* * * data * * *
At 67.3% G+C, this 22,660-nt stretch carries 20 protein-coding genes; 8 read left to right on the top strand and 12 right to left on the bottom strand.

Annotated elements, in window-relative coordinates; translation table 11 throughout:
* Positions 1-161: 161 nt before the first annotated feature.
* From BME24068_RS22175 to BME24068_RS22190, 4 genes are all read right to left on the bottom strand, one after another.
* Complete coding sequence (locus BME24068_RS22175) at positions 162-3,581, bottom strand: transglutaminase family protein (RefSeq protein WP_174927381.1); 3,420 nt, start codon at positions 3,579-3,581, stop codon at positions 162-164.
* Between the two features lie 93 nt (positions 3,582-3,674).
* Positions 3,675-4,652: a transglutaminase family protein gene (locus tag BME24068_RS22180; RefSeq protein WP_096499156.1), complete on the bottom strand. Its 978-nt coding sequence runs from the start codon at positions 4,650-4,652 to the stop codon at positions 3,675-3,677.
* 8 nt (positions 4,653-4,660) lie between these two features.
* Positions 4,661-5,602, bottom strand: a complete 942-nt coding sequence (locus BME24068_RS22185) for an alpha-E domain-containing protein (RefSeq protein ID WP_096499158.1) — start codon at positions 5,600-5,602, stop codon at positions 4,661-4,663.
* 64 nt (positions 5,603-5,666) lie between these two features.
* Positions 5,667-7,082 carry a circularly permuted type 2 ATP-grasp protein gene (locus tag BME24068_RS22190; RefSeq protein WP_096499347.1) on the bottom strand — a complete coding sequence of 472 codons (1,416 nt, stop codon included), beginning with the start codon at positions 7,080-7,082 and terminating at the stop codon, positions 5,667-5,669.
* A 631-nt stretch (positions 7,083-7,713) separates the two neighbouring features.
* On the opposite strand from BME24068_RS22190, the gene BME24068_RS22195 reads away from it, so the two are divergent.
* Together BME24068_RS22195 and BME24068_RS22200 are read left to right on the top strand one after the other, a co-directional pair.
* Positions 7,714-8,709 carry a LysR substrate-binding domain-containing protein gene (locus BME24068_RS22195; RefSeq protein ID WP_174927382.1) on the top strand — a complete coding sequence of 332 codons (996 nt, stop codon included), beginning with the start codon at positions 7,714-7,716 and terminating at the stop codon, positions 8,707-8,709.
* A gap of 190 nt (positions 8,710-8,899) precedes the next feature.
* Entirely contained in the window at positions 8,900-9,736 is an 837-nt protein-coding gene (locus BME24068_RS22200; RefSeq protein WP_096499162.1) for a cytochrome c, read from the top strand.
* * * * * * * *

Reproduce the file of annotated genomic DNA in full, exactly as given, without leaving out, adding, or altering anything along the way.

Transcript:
At 67.3% G+C, this 22,660-nt stretch carries 20 protein-coding genes; 8 read left to right on the top strand and 12 right to left on the bottom strand.

Annotated elements, in window-relative coordinates; translation table 11 throughout:
* Positions 1-161: 161 nt before the first annotated feature.
* From BME24068_RS22175 to BME24068_RS22190, 4 genes are all read right to left on the bottom strand, one after another.
* Complete coding sequence (locus BME24068_RS22175) at positions 162-3,581, bottom strand: transglutaminase family protein (RefSeq protein WP_174927381.1); 3,420 nt, start codon at positions 3,579-3,581, stop codon at positions 162-164.
* Between the two features lie 93 nt (positions 3,582-3,674).
* Positions 3,675-4,652: a transglutaminase family protein gene (locus tag BME24068_RS22180; RefSeq protein WP_096499156.1), complete on the bottom strand. Its 978-nt coding sequence runs from the start codon at positions 4,650-4,652 to the stop codon at positions 3,675-3,677.
* 8 nt (positions 4,653-4,660) lie between these two features.
* Positions 4,661-5,602, bottom strand: a complete 942-nt coding sequence (locus BME24068_RS22185) for an alpha-E domain-containing protein (RefSeq protein ID WP_096499158.1) — start codon at positions 5,600-5,602, stop codon at positions 4,661-4,663.
* 64 nt (positions 5,603-5,666) lie between these two features.
* Positions 5,667-7,082 carry a circularly permuted type 2 ATP-grasp protein gene (locus tag BME24068_RS22190; RefSeq protein WP_096499347.1) on the bottom strand — a complete coding sequence of 472 codons (1,416 nt, stop codon included), beginning with the start codon at positions 7,080-7,082 and terminating at the stop codon, positions 5,667-5,669.
* A 631-nt stretch (positions 7,083-7,713) separates the two neighbouring features.
* On the opposite strand from BME24068_RS22190, the gene BME24068_RS22195 reads away from it, so the two are divergent.
* Together BME24068_RS22195 and BME24068_RS22200 are read left to right on the top strand one after the other, a co-directional pair.
* Positions 7,714-8,709 carry a LysR substrate-binding domain-containing protein gene (locus BME24068_RS22195; RefSeq protein ID WP_174927382.1) on the top strand — a complete coding sequence of 332 codons (996 nt, stop codon included), beginning with the start codon at positions 7,714-7,716 and terminating at the stop codon, positions 8,707-8,709.
* A gap of 190 nt (positions 8,710-8,899) precedes the next feature.
* Entirely contained in the window at positions 8,900-9,736 is an 837-nt protein-coding gene (locus BME24068_RS22200; RefSeq protein WP_096499162.1) for a cytochrome c, read from the top strand.